- Design Team:Yoenjae Joen
- Clients:Korea Craft & Design Foundation
- Country:South Korea
Text description provided by the architects. Songjeong Picture book Village is a project to design a plaza, a bus stop and a visitor center in Songjeong Village, a small town in South Korea. It was the beginning of winter when we first visited the village with officials. Although the site was dilapidated with the bare trees and damaged bus stop, the simple houses of 30 families and the old trees made it possible to imagine the beautiful scenery of springtime.
We looked around the entire village and read three sceneries: "Far away view" a scenery from the village hall, "Nearby view" a scenery when approaching the plaza and "Internal View" a scenery inside the square. How to manipulate those three sceneries would determine the value of the space. I thought it was right to build a place without harming the unique scenery created by the hill-shaped land which seemed to run toward the horizon.
One single body
The existing plaza was furnished with shoddy benches and tables made by plywood and concrete and the residents complained of confined space and lack of lighting. We decided to expand the plaza and to combine the dispersed functions that were playing in a crude manner. The land itself would rise up and become benches, stages, a bulletin board and etc. It is like the head, arms and legs grow from one body and function as a whole.
Materials from nature
Based on the design concept of rising from the ground, wood and clay bricks from the soil became the main materials and metal were added for the structure. While the entire space was built with bricks to achieve the wholeness, various ways of pile-ups and joints were applied to keep it from becoming monotonous.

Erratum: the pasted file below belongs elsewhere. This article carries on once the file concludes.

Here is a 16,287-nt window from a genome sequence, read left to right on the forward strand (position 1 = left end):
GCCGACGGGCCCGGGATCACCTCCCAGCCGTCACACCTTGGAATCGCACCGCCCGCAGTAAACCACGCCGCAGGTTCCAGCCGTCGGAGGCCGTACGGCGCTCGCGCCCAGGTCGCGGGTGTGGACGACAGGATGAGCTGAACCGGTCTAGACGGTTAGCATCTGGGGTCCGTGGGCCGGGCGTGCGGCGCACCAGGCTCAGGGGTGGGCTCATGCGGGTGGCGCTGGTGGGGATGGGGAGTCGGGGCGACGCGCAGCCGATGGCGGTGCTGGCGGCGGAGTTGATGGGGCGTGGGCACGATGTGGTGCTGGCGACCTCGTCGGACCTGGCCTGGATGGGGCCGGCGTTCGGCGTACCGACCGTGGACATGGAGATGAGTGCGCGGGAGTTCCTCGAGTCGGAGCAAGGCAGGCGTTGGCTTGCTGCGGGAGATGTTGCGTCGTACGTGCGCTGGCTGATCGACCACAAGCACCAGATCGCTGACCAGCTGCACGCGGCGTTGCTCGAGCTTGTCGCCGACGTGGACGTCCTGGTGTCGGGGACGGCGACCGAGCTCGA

Two spaces under one roof
We dragged the brick carpet of the plaza to the bus stop and visitor center to tell the whole thing was a single facility. The visitor center which also serves as a gallery for paintings and books by residents is an indoor space, while the bus stop is planned as an outdoor space. The two are tied by one roof so that they can cover each other's functions when necessary.
The sense of place completed by usage
The whole space is emptied rather than filled and it takes a humble attitude rather than flaunt. What fills the empty space is the daily use of residents and the events for visitors. This story began with the memory of village elders. We imagine that every single day is stacked up and finally become a complete book. Every single person's life builds up into history and it makes the place unique.